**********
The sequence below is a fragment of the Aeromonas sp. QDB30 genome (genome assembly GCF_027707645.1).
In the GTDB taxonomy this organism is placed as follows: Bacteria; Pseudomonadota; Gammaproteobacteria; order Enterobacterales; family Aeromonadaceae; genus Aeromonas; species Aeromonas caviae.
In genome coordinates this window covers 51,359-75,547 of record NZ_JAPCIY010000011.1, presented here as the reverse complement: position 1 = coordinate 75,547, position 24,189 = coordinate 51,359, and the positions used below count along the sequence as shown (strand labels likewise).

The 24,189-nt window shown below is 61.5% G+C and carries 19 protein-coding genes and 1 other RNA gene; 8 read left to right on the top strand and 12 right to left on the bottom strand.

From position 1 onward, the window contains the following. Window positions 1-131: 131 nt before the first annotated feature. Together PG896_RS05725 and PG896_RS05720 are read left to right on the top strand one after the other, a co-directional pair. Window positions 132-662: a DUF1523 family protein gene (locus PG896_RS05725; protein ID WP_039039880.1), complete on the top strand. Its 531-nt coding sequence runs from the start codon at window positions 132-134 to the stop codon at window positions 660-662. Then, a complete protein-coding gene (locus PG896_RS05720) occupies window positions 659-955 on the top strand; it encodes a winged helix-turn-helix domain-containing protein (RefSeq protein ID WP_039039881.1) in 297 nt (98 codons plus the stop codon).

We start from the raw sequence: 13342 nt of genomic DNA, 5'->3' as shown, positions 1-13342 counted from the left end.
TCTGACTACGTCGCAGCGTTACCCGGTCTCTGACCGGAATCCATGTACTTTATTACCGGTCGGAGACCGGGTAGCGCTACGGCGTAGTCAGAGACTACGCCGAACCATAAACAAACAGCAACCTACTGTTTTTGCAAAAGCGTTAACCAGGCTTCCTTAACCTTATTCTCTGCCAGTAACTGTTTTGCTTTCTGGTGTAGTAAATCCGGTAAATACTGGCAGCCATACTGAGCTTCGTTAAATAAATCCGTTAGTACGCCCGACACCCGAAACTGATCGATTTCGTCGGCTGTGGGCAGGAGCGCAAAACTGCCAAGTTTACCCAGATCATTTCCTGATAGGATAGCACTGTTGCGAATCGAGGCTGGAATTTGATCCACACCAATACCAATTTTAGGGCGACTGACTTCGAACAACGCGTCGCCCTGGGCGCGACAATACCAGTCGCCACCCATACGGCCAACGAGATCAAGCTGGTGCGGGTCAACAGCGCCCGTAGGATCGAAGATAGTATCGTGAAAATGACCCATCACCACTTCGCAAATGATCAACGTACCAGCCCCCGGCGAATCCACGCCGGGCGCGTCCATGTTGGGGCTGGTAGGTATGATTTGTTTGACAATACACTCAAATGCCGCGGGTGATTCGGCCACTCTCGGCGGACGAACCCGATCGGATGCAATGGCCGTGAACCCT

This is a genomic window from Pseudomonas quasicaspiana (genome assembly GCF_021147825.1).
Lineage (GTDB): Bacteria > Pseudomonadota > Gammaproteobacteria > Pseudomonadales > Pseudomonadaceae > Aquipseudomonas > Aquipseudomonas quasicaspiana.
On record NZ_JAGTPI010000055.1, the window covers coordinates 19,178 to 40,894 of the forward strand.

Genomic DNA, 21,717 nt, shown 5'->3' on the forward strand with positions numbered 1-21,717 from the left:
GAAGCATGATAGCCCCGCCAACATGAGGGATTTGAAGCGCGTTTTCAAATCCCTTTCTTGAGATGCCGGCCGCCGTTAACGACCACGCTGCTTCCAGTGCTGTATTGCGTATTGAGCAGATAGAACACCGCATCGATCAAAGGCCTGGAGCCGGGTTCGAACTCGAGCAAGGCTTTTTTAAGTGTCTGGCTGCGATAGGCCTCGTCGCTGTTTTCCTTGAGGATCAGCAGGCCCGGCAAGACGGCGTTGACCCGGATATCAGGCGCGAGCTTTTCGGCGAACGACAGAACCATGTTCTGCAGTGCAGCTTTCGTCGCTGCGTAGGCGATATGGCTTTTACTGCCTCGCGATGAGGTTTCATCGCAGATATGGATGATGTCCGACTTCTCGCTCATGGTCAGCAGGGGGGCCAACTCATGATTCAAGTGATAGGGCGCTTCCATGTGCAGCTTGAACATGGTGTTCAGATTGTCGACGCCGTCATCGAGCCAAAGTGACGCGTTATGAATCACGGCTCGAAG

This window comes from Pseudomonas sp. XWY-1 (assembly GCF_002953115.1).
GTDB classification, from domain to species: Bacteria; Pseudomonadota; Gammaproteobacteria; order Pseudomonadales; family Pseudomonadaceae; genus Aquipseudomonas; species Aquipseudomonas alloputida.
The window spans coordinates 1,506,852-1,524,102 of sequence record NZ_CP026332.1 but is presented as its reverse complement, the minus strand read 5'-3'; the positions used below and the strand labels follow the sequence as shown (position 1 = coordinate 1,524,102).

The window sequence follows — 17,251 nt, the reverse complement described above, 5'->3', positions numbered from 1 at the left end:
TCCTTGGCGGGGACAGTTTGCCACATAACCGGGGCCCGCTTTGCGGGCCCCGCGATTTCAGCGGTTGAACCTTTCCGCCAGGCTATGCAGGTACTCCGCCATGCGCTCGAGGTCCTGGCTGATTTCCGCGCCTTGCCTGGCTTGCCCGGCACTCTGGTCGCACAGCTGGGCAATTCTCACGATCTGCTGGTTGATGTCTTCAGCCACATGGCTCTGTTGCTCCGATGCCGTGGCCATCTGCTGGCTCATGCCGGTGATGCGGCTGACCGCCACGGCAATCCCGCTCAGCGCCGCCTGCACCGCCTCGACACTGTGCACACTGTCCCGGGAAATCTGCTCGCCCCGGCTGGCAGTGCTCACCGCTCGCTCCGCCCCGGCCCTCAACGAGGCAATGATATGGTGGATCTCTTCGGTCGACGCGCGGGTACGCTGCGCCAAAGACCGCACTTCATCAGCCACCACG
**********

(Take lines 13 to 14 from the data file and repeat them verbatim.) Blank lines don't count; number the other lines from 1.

This window comes from Pseudomonas sp. XWY-1 (assembly GCF_002953115.1).
GTDB classification, from domain to species: Bacteria; Pseudomonadota; Gammaproteobacteria; order Pseudomonadales; family Pseudomonadaceae; genus Aquipseudomonas; species Aquipseudomonas alloputida.